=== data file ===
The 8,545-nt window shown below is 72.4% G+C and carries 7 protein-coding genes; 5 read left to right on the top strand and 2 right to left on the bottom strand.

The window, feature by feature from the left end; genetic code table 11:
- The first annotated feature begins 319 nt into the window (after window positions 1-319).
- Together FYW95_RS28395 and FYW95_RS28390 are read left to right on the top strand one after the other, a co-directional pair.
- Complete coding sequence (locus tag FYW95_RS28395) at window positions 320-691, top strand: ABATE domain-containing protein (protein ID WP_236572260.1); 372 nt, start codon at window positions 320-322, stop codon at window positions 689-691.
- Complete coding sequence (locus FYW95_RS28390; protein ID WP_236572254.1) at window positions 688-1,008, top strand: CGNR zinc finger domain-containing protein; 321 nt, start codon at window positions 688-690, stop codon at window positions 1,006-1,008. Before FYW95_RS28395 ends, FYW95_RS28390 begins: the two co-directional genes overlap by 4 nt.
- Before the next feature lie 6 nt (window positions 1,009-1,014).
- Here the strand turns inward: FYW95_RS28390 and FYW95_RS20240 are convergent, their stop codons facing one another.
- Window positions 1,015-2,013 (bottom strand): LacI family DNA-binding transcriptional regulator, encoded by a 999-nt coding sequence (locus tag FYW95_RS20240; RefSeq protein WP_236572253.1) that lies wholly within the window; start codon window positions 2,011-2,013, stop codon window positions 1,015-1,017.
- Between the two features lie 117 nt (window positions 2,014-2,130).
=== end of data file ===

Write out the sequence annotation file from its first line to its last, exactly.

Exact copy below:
The 8,545-nt window shown below is 72.4% G+C and carries 7 protein-coding genes; 5 read left to right on the top strand and 2 right to left on the bottom strand.

The window, feature by feature from the left end; genetic code table 11:
- The first annotated feature begins 319 nt into the window (after window positions 1-319).
- Together FYW95_RS28395 and FYW95_RS28390 are read left to right on the top strand one after the other, a co-directional pair.
- Complete coding sequence (locus tag FYW95_RS28395) at window positions 320-691, top strand: ABATE domain-containing protein (protein ID WP_236572260.1); 372 nt, start codon at window positions 320-322, stop codon at window positions 689-691.
- Complete coding sequence (locus FYW95_RS28390; protein ID WP_236572254.1) at window positions 688-1,008, top strand: CGNR zinc finger domain-containing protein; 321 nt, start codon at window positions 688-690, stop codon at window positions 1,006-1,008. Before FYW95_RS28395 ends, FYW95_RS28390 begins: the two co-directional genes overlap by 4 nt.
- Before the next feature lie 6 nt (window positions 1,009-1,014).
- Here the strand turns inward: FYW95_RS28390 and FYW95_RS20240 are convergent, their stop codons facing one another.
- Window positions 1,015-2,013 (bottom strand): LacI family DNA-binding transcriptional regulator, encoded by a 999-nt coding sequence (locus tag FYW95_RS20240; RefSeq protein WP_236572253.1) that lies wholly within the window; start codon window positions 2,011-2,013, stop codon window positions 1,015-1,017.
- Between the two features lie 117 nt (window positions 2,014-2,130).